Another great little free spot to escape the hustle bustle of urban life, with plenty of paths to weave around and explore the many different garden collections on display. Ideal to leisurely stroll through and absorb the natural surroundings. See if you can spot the various birds and butterflies. There is a big playground area for children and also picnic areas perfect for a BBQ or a picnic.
Although it’s a pretty jam-packed day, it was enjoyable and affordable.
It is so easy for us to forget that we don’t have to travel far and wide to experience a getaway. There is so much to explore so close to home.
Have you got a favourite day trip from home?
Share with us in the comments.
We were towards the end of our New Zealand South Island driving holiday. After several stops along the way, we finally made it to Arthur’s Pass National Park from Hokitika. It was late afternoon by this time and we still had to find where we were staying but at the same time, we didn’t want to miss out on the opportunity for at least a walk in the National Park.
So we settled on seeing the Devil’s Punchbowl Falls. After parking the car, we could hear the water before we caught a glimpse. After weaving through some trees, we crossed a suspension bridge before climbing gradually to the viewing platform. The views around were so spectacular. It was an easy-moderate 1-hour return walk to the platform and we were not disappointed. Gosh, we love waterfalls, no matter how big or small – though the teeny trickly ones are disappointing. (We should probably add that we are yet to see the likes of Niagara, Iguazu or Victoria, so if we are blown away by any waterfalls… imagine what will happen when we see the real BIG names in waterfalls).
So after returning to the car following the bush walk, we made our way through the winding road to our accommodation for the night. We chose to stay in the heart of the National Park in a little roadside motel. And surrounding us were mountains as far as the eye could see! It was isolated, peaceful and with no wi-fi. We made good use of their foosball table 😉 Open up our curtains and the view was a wee bit surreal for us…We had to go for a walk in the evening to see that it was for real.And it was a full moon that night.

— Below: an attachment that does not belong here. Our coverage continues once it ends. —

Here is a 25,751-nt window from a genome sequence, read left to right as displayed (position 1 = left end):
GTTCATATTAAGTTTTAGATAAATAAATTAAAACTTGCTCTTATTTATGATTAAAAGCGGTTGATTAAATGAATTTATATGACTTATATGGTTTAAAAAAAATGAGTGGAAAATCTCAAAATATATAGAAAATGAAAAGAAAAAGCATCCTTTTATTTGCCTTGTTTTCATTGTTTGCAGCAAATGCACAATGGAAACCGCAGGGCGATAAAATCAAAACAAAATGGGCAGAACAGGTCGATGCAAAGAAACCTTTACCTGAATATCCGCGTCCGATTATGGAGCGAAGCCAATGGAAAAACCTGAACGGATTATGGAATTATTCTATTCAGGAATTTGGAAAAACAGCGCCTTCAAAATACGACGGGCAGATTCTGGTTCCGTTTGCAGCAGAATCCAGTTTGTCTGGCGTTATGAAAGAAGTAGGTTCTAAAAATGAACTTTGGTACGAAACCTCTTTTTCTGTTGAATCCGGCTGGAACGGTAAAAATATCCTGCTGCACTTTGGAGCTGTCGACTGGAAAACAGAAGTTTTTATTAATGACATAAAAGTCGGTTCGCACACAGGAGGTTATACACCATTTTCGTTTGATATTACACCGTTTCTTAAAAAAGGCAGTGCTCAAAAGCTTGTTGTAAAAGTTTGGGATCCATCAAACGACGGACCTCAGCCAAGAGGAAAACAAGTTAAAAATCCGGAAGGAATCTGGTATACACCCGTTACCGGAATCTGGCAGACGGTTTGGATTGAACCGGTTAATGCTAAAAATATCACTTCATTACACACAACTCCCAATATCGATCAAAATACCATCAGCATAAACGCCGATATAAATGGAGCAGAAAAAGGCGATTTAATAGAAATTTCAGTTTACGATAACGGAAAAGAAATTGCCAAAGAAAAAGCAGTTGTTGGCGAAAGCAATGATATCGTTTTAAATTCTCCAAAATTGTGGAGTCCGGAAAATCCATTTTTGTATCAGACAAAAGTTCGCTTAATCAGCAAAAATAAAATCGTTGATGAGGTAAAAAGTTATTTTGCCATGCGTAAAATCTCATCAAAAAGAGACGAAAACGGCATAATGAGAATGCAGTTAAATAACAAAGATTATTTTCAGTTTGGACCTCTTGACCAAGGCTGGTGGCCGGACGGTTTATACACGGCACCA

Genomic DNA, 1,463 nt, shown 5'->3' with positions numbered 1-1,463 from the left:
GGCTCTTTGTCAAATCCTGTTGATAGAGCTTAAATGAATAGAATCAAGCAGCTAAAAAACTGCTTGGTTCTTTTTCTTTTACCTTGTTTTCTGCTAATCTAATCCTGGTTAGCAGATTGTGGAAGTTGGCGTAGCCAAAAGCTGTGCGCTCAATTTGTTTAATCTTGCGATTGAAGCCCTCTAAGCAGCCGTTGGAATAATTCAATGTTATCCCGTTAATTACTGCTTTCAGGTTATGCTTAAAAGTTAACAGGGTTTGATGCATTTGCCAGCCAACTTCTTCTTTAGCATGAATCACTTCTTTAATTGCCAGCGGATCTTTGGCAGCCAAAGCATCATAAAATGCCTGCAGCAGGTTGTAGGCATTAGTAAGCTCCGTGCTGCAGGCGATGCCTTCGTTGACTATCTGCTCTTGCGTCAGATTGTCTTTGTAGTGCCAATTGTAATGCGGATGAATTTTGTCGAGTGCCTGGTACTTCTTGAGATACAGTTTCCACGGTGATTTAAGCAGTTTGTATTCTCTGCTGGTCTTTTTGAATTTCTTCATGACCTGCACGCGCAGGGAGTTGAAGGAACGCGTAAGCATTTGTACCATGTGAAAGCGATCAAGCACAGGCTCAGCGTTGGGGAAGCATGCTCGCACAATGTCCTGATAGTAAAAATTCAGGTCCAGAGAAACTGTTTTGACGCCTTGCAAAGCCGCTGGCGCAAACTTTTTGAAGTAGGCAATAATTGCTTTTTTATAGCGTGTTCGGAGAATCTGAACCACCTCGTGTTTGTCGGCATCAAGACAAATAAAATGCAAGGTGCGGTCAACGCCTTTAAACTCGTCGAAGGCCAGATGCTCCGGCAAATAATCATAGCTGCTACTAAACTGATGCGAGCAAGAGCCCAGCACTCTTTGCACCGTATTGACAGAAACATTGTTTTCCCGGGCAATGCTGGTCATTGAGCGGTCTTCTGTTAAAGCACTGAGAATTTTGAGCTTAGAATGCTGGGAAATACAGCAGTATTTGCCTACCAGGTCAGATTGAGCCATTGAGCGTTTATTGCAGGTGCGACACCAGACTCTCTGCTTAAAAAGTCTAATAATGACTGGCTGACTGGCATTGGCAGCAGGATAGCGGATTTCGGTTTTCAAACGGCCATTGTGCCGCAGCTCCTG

Have you visited Arthur’s Pass National Park?
Drop us a comment.
So here we are in summer (supposedly – but let’s not talk about that) in Sydney. And it seems like the Northen Hemisphere has been snowed in of late. Our Facebook newsfeed is filled with photos of places covered in snow. Whether it be because of this winter or previous ones, we can’t be sure… but there are plenty going around. Trakai Castle in Lithuania was one of the ones that we came upon. Such a beautiful castle and even more magical and elegant in snow.
We saw it a couple of summers ago now and it was a stunning blue sky kind-of-day. What we saw and what it looks like at present is no doubt very different.
We do have a fascination with castles… Lured to them when we travel to old countries. Lifestyles of the rich and regal.
Trakai Castle is one of these castles we fell in love with from the outside. There is something so ridiculously “magical” seeing a castle out on an island in the middle of a lake, Lake Galve to be exact.
The castle was built in the 14th Century and was updated in the 19th Century. And no doubt has a colourful history like most castles do.
To reach the castle, we had to walk along a wooden bridge before entering the main gates. Once inside, it is as if we are stepping onto a movie set, half expecting knights or lords or ladies to poke their heads out and jeer at us. Exploring this castle is much like any castle – there’s a left wing, a right wing, Chapels, spiral staircases up into towers or down into dungeons.
Here is David (red top:LEFT) looking around in awe as we sat and appreciated the Chapel and its architecture (and to rest our feet).Back up on our feet, we walk through doorways, and hallways and balconies. Up, down and around….
Artefacts from archeological finds are displayed in the different rooms and we always love looking at things like that. To think how old some of the objects are simply blows our minds. And even more surreal when we are able to stand in the room that the royal families used to sleep in. Who would’ve thought! And it’s not only within the city walls that visitors can explore. We walked around the island outside the city walls.Seeing too many castles whilst visiting Europe can happen but even so, we love visiting them.
So much history, so much intrigue and how humbling that we can catch a glimpse into what life once was like.